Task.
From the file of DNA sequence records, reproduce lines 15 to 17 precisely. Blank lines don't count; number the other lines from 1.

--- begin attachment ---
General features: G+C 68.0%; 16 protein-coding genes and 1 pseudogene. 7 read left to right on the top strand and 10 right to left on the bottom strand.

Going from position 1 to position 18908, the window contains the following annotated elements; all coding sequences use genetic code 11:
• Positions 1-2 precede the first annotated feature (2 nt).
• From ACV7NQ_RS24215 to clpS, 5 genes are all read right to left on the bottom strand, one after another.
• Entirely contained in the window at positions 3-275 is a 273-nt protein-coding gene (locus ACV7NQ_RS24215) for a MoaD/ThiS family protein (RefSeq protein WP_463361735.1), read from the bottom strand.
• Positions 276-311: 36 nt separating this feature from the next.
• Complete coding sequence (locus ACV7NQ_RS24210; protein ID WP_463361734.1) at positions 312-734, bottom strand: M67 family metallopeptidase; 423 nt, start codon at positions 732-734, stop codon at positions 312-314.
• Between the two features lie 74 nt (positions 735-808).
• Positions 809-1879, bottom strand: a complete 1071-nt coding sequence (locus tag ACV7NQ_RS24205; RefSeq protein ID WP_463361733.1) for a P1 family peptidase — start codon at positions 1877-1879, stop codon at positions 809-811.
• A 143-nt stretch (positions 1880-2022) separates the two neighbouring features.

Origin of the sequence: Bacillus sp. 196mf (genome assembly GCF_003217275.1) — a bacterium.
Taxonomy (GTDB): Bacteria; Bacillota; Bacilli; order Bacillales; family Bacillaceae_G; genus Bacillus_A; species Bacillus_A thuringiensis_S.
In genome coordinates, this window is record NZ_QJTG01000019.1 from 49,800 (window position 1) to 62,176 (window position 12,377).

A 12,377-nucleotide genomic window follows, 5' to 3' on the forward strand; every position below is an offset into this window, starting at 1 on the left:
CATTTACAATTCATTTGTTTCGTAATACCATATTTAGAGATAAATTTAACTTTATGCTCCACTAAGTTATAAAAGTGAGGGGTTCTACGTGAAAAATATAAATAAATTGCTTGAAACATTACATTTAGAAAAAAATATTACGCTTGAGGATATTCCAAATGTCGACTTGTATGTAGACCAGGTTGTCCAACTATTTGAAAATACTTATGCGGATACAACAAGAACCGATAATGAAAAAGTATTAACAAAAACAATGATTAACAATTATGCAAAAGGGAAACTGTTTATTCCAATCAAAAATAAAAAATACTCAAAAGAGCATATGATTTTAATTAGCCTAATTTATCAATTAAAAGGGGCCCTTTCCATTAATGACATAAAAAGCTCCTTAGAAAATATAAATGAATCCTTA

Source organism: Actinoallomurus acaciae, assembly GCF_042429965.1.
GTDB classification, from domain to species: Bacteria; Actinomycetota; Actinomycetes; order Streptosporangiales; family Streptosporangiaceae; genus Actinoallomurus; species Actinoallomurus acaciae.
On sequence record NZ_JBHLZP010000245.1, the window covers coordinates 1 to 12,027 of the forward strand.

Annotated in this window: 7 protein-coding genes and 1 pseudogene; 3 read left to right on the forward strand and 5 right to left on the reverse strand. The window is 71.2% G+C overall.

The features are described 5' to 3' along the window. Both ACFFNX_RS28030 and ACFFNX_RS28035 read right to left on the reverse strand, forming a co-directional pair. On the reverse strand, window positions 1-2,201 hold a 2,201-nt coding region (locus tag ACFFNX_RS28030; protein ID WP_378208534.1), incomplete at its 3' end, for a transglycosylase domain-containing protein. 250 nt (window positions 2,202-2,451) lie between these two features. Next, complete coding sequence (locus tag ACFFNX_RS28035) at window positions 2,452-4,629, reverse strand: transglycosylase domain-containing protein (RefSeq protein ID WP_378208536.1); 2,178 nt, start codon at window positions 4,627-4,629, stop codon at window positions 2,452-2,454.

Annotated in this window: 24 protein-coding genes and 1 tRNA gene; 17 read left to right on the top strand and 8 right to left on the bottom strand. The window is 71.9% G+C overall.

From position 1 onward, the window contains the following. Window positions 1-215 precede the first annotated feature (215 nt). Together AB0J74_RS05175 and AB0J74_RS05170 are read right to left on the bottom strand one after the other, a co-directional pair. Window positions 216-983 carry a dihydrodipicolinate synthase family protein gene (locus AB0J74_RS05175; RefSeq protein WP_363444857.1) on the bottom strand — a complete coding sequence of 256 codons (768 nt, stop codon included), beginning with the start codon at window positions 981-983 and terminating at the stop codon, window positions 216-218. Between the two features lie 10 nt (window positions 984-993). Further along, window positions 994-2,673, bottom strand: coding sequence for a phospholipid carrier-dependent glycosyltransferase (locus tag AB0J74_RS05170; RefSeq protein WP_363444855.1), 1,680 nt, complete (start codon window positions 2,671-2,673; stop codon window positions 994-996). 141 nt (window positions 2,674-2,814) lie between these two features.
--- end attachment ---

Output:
CATTTACAATTCATTTGTTTCGTAATACCATATTTAGAGATAAATTTAACTTTATGCTCCACTAAGTTATAAAAGTGAGGGGTTCTACGTGAAAAATATAAATAAATTGCTTGAAACATTACATTTAGAAAAAAATATTACGCTTGAGGATATTCCAAATGTCGACTTGTATGTAGACCAGGTTGTCCAACTATTTGAAAATACTTATGCGGATACAACAAGAACCGATAATGAAAAAGTATTAACAAAAACAATGATTAACAATTATGCAAAAGGGAAACTGTTTATTCCAATCAAAAATAAAAAATACTCAAAAGAGCATATGATTTTAATTAGCCTAATTTATCAATTAAAAGGGGCCCTTTCCATTAATGACATAAAAAGCTCCTTAGAAAATATAAATGAATCCTTA

Source organism: Actinoallomurus acaciae, assembly GCF_042429965.1.
GTDB classification, from domain to species: Bacteria; Actinomycetota; Actinomycetes; order Streptosporangiales; family Streptosporangiaceae; genus Actinoallomurus; species Actinoallomurus acaciae.